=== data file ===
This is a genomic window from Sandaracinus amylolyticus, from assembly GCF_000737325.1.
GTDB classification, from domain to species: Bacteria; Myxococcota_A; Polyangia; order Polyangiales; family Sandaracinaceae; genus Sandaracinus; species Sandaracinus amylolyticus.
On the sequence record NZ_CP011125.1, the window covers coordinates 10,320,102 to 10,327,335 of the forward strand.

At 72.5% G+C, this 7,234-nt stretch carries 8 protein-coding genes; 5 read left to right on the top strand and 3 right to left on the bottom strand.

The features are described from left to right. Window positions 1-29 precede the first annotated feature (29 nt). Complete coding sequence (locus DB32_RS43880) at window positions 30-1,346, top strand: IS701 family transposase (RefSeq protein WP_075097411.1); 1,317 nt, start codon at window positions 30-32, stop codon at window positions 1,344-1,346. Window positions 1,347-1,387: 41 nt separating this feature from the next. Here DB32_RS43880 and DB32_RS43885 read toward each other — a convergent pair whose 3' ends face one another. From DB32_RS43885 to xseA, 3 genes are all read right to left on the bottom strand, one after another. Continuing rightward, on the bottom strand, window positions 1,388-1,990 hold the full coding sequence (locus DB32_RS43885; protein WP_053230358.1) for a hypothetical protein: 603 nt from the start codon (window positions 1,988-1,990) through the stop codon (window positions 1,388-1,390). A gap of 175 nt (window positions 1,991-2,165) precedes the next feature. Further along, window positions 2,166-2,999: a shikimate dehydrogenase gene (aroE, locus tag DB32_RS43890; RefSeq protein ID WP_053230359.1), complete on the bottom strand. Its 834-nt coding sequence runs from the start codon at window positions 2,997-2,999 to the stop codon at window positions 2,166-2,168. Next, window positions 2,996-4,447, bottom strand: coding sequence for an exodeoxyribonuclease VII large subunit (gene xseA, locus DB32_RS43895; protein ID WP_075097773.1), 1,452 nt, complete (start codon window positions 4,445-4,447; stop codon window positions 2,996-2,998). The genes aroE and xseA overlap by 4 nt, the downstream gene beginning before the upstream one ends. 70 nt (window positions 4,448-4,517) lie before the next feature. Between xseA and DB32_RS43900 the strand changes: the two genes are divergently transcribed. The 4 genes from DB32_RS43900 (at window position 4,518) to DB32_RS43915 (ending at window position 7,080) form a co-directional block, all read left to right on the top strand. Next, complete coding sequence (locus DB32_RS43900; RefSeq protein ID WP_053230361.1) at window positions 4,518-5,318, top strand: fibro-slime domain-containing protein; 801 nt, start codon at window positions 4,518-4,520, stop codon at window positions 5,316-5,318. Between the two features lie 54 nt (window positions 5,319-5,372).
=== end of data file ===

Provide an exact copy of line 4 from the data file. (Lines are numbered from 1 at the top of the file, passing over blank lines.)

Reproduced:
At 72.5% G+C, this 7,234-nt stretch carries 8 protein-coding genes; 5 read left to right on the top strand and 3 right to left on the bottom strand.